We acknowledge other courts have taken a different approach in examining the applicability of § 2X1.1 to attempt crimes. See, e.g., United States v. Hernandez-Franco, 189 F.3d 1151, 1158-59 (9th Cir.1999); United States v. Thomas, 8 F.3d 1552, 1564-65 (11th Cir.1993); United States v. Williams, 891 F.2d 962, 965 (1st Cir.1989); United States v. Anderson, 955 F.Supp. 935, 937 (N.D.Ill., 1997); Halmos v. United States, 872 F.Supp. 762, 765 (D.Haw.1995). In attempting to determine whether an offense guideline which does not expressly include attempts might be used to determine a defendant's sentence instead of § 2X1.1, these courts take the position that § 2X1.1 is not at all applicable to attempt crimes where the statutory provision under which the defendant was convicted includes attempt crimes and that same statute is covered by a guideline section. See Hernandez-Franco, 189 F.3d at 1158-59; Thomas, 8 F.3d at 1564-65; Williams, 891 F.2d at 965; Anderson, 955 F.Supp. at 937; Halmos, 872 F.Supp. at 765-66.5 See generally Thomas W. Hutchinson, et al., Federal Sentencing Law and Practice 1034 (2003) (noting Ninth Circuit looks to statutory provision under which defendant was convicted to determine whether guideline provision applies to attempt crime). In essence, these cases hold that where an attempt crime is included as a substantive offense in a statute covered by a specific offense guideline, that offense guideline, regardless of whether it expressly refers to attempts, should be used instead of § 2X1.1.
We are not persuaded by this reasoning. Such an approach does not comport with a reading of § 2X1.1, which speaks specifically in terms of relevant guideline sections and not underlying statutes. Moreover, scholars have noted that while the Sentencing Commission
has not provided any guidance about how to determine whether an offense guideline not listed may nevertheless apply to an attempt, a solicitation, or a conspiracy to commit a substantive offense covered by the offense guideline ․ [t]he clearest, most direct way for the Commission to express its intention is to list the guideline in application note 1. It probably should be presumed that the Commission did not intend an offense guideline to cover attempt ․ unless there is some reference in the offense guideline or its commentary to an attempt․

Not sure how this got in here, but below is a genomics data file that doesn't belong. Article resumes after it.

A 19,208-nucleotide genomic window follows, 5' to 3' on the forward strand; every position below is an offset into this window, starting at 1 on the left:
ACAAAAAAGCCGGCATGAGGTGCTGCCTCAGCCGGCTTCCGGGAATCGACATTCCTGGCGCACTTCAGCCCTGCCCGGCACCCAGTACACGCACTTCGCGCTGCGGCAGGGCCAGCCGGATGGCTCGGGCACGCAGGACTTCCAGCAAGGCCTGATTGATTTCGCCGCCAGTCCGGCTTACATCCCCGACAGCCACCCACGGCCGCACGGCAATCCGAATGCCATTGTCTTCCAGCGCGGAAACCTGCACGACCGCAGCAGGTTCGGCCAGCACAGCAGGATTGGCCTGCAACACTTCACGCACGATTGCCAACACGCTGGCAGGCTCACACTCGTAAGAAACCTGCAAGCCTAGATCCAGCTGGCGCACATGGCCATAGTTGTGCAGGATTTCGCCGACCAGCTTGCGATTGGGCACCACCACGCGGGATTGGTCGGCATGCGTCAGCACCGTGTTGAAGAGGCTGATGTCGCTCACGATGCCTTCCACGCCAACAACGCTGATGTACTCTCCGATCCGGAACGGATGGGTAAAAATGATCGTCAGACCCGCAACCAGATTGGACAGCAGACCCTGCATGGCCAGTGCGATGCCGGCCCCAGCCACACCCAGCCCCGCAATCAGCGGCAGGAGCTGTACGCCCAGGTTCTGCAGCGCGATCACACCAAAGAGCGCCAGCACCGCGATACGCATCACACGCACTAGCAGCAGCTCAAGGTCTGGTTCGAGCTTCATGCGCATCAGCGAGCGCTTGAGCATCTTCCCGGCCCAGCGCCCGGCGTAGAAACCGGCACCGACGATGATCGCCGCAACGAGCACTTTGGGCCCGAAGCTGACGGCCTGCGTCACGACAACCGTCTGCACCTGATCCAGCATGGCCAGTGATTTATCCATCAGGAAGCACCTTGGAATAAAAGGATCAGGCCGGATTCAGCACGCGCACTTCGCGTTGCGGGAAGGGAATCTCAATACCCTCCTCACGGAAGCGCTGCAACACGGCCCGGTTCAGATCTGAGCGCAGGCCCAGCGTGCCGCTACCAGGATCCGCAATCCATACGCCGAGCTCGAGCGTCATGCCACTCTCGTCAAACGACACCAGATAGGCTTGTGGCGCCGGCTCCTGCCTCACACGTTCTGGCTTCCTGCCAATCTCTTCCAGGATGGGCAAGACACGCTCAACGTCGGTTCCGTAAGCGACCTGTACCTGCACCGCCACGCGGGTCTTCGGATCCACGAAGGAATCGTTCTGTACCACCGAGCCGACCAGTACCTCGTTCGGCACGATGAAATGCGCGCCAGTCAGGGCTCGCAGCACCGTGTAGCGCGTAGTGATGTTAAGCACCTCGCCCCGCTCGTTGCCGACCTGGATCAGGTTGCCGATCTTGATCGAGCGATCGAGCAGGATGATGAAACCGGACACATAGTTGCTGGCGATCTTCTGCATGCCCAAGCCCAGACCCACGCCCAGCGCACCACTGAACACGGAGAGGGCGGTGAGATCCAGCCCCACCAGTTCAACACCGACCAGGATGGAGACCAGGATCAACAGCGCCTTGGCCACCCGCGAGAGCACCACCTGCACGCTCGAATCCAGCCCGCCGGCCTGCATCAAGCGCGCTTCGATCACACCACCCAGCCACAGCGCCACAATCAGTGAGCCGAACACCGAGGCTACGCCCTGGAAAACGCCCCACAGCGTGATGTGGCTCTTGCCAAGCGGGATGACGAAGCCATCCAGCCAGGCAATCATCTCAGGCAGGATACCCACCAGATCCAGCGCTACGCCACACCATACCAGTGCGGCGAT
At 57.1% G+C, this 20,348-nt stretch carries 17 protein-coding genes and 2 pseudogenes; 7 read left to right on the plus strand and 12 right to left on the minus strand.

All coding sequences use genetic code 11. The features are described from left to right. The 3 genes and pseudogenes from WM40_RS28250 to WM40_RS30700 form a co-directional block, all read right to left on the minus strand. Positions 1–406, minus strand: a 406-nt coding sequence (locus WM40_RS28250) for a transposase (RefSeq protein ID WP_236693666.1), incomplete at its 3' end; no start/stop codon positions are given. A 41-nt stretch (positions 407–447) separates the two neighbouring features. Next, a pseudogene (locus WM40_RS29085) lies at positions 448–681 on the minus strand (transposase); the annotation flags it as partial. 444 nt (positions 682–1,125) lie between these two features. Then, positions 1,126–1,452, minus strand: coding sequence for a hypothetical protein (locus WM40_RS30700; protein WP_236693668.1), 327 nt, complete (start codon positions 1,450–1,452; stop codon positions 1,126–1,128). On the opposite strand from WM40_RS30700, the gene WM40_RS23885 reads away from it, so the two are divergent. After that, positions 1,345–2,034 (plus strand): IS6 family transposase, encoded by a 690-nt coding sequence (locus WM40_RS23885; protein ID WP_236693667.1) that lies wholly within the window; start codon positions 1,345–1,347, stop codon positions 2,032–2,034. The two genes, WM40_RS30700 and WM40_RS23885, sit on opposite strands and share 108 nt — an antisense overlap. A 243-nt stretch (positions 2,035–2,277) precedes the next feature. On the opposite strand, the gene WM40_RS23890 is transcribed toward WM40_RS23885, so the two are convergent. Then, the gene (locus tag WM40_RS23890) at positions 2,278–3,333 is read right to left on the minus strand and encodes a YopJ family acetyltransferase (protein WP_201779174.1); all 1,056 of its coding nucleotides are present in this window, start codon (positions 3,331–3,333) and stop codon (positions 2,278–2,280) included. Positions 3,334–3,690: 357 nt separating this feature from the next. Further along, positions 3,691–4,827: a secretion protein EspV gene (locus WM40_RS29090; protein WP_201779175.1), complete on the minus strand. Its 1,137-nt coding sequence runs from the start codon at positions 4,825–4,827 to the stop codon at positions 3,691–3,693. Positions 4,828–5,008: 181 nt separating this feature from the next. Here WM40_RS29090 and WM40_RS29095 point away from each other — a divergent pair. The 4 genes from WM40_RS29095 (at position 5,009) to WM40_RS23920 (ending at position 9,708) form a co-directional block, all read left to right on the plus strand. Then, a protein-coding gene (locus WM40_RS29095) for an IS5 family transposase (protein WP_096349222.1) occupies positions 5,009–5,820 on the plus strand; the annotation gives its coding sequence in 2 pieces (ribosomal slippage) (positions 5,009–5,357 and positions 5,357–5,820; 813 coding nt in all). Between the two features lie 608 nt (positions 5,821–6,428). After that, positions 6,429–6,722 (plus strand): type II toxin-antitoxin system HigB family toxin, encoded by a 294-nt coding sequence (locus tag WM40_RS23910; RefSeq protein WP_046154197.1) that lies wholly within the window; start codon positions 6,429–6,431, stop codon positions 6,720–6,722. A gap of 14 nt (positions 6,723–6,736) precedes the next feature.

Id. Because § 2B3.1 does not expressly cover attempted robbery, § 2X1.1 is the proper guideline under which to determine Mr. Martinez' sentence for accessory after the fact to attempted bank robbery.
While we disagree with the cases that categorically hold § 2X1.1 does not apply to attempt crimes included in statutes covered by a specific offense guideline, we nonetheless agree that the inclusion of an attempt crime in the same statute as the substantive offense is important in analyzing the extent to which § 2X1.1 can be applied. See United States v. Van Boom, 961 F.2d 145, 147 (9th Cir.1992) (“The attempt to rob a bank is the same crime as robbery of a bank.”); Williams, 891 F.2d at 965 (18 U.S.C. § 2113(a) “embraces both actual and attempted bank robberies”). In particular, a defendant's conviction of an attempt crime included in the same statute as the completed crime is relevant in determining whether the defendant should be afforded a three-level reduction under U.S.S.G. § 2X1.1(b)(1).
In this instance, while the district court was incorrect to wholly eliminate § 2X1.1 from its analysis, it was correct in noting that even if it did apply § 2X1.1 to Mr. Martinez, he was not entitled to the three-level reduction permitted under § 2X1.1(b)(1). The reduction provided by that section is not available if the court finds the participants either completed “all the acts ․ believed necessary for successful completion of the substantive offense” or were “about to complete all such acts but for apprehension or interruption by some similar event beyond the [participant's] control.” U.S.S.G. § 2X1.1(b)(1). Here, the district court found that the participants in the bank robbery had completed all of the acts necessary for the successful completion of the substantive offense of attempted bank robbery.